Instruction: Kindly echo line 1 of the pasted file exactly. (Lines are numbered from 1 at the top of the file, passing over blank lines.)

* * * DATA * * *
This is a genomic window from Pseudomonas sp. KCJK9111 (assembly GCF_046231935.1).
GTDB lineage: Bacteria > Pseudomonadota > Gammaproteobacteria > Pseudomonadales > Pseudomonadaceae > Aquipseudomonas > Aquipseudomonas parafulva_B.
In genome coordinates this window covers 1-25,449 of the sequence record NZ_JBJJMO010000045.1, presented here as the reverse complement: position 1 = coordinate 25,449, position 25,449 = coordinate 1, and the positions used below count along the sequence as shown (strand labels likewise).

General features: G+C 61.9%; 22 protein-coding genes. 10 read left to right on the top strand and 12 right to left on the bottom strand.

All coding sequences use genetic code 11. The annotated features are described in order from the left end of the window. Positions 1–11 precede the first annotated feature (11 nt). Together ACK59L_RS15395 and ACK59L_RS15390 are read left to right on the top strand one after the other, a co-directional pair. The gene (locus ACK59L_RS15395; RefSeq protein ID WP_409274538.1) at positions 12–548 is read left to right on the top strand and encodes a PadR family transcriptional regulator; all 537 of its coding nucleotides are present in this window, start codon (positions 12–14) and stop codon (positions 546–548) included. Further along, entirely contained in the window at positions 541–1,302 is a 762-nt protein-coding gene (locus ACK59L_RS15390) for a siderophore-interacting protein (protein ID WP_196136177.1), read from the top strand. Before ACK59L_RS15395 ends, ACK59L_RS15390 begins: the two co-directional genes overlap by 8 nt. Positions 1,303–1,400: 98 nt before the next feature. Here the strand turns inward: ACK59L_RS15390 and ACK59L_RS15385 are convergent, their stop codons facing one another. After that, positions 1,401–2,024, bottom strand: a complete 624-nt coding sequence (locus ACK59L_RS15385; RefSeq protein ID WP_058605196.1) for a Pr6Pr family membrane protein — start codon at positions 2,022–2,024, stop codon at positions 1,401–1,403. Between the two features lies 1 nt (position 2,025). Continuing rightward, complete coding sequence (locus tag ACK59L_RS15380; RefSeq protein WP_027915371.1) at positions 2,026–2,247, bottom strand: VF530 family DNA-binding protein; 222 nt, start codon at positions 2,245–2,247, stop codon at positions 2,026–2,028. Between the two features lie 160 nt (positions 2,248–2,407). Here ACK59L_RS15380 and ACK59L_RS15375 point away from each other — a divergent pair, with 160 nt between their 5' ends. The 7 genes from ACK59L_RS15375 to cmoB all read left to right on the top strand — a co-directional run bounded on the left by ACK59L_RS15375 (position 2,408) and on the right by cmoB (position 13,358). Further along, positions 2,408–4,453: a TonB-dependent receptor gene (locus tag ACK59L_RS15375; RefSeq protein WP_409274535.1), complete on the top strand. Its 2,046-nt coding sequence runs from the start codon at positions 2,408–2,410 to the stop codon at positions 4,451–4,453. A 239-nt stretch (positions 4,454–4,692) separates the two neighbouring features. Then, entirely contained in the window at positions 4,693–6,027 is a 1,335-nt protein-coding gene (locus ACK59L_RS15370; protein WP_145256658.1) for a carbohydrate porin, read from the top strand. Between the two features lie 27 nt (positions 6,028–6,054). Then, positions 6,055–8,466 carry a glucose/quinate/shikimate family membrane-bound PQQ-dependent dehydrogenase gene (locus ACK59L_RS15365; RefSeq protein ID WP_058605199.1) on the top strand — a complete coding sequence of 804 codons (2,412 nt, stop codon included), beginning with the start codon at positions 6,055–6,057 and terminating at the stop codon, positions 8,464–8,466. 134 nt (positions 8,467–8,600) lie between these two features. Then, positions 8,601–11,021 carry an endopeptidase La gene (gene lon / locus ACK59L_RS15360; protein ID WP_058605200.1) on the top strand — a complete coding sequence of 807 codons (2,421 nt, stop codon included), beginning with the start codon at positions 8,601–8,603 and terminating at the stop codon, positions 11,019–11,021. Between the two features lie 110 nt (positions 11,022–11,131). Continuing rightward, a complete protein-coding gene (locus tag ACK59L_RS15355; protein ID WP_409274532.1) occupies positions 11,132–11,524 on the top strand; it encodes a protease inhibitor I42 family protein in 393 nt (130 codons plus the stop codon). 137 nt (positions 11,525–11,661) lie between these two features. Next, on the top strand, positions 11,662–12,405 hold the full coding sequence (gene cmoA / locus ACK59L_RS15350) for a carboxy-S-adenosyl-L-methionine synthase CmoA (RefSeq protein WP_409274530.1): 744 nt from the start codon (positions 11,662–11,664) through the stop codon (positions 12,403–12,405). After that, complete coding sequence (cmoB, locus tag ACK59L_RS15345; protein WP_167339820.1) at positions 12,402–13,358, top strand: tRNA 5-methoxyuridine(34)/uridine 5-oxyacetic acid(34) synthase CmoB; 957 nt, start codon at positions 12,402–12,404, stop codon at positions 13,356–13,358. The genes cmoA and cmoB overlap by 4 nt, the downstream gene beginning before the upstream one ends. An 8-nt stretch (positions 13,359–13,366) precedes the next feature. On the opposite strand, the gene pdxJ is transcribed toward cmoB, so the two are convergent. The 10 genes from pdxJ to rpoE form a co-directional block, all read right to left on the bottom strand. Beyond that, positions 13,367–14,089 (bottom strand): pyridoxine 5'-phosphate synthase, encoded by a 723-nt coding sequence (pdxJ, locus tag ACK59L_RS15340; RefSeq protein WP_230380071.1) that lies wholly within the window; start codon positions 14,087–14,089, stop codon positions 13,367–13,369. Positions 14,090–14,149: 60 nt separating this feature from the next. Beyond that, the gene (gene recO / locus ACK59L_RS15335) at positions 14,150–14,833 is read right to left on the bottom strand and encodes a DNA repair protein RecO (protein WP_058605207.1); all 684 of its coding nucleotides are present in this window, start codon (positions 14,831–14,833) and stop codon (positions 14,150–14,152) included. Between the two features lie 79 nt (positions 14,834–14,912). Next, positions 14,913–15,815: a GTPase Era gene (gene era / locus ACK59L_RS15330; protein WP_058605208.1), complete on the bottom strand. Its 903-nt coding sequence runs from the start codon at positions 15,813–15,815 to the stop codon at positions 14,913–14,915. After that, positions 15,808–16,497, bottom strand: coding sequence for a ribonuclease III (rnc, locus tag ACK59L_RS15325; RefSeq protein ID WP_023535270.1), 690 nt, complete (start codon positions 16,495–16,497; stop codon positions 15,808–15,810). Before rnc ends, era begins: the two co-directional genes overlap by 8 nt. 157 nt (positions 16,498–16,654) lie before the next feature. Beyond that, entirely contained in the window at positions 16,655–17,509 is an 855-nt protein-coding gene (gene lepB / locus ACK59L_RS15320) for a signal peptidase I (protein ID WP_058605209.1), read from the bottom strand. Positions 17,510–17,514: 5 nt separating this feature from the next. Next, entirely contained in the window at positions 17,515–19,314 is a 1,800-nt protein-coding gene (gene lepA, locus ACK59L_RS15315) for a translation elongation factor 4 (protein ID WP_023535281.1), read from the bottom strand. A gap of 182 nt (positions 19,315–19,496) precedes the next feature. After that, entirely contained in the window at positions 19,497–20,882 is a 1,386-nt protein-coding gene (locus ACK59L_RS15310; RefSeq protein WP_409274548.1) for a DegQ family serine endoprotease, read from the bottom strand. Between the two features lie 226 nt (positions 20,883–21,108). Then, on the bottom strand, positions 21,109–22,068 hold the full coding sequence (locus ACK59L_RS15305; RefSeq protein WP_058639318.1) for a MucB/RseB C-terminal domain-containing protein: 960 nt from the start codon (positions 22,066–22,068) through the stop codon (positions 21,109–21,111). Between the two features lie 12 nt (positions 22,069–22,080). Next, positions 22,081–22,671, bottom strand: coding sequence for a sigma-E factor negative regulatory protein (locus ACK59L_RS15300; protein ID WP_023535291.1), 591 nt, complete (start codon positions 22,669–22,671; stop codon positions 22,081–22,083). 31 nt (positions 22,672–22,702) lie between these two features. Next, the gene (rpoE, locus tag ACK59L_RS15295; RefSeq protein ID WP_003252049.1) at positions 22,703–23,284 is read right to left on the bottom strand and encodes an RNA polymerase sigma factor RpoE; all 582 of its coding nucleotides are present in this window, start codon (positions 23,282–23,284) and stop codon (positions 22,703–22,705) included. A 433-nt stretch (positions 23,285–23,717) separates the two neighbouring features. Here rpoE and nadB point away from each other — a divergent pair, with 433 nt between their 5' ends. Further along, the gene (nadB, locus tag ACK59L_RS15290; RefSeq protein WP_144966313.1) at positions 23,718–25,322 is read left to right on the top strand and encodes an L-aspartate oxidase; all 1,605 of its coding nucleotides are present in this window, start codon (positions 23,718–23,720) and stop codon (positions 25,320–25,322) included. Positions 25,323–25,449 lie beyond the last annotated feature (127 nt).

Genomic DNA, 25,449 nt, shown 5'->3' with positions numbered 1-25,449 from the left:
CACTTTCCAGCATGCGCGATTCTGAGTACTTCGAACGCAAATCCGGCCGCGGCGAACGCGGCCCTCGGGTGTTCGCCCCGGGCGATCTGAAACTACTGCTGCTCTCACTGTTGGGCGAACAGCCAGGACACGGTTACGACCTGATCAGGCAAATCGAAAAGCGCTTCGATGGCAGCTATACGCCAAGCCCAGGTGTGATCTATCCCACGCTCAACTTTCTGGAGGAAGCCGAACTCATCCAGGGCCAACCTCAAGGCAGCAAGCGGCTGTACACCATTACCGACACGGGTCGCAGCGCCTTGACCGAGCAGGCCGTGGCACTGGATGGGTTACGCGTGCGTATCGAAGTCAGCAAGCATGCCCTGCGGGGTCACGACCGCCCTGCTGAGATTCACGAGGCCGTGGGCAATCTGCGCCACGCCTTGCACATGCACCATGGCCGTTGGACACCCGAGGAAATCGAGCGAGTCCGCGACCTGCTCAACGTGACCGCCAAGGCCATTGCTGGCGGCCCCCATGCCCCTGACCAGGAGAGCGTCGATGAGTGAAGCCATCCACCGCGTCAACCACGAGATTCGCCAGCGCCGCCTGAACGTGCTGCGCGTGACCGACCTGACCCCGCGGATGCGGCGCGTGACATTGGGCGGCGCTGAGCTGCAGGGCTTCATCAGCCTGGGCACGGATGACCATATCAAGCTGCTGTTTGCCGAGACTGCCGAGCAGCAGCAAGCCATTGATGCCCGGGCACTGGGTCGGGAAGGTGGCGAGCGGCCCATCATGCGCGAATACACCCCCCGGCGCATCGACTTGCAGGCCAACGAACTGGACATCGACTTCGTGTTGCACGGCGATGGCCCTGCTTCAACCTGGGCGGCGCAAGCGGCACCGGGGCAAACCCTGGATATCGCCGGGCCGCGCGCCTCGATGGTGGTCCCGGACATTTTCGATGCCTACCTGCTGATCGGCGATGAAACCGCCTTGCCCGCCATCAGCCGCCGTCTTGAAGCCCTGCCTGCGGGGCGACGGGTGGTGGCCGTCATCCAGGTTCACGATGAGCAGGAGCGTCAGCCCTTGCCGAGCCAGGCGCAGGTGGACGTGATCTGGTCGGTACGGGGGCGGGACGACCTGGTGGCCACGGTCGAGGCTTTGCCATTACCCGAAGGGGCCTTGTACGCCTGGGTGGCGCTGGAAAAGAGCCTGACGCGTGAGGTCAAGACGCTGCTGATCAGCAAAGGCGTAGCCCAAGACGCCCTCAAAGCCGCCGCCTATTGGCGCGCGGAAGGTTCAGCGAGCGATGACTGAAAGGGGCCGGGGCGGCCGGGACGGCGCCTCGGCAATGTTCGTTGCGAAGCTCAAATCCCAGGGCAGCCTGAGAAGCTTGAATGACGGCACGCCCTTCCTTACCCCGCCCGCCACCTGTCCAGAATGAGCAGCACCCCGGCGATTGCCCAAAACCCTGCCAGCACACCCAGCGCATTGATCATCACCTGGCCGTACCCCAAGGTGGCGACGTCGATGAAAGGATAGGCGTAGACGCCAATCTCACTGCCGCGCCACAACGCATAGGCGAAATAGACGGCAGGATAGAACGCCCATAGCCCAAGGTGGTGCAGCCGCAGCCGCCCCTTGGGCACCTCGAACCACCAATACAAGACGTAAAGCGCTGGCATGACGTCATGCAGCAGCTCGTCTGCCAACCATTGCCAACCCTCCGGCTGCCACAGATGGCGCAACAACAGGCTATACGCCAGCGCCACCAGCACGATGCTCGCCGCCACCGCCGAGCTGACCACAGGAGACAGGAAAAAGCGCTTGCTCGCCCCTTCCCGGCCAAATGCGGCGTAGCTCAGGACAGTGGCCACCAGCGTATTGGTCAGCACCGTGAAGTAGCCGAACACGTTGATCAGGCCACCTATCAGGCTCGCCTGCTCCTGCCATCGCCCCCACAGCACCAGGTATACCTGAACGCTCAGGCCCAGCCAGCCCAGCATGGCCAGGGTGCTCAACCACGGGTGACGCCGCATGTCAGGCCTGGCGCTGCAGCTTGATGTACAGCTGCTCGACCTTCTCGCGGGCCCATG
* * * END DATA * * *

This is a genomic window from Pseudomonas sp. KCJK9111 (assembly GCF_046231935.1).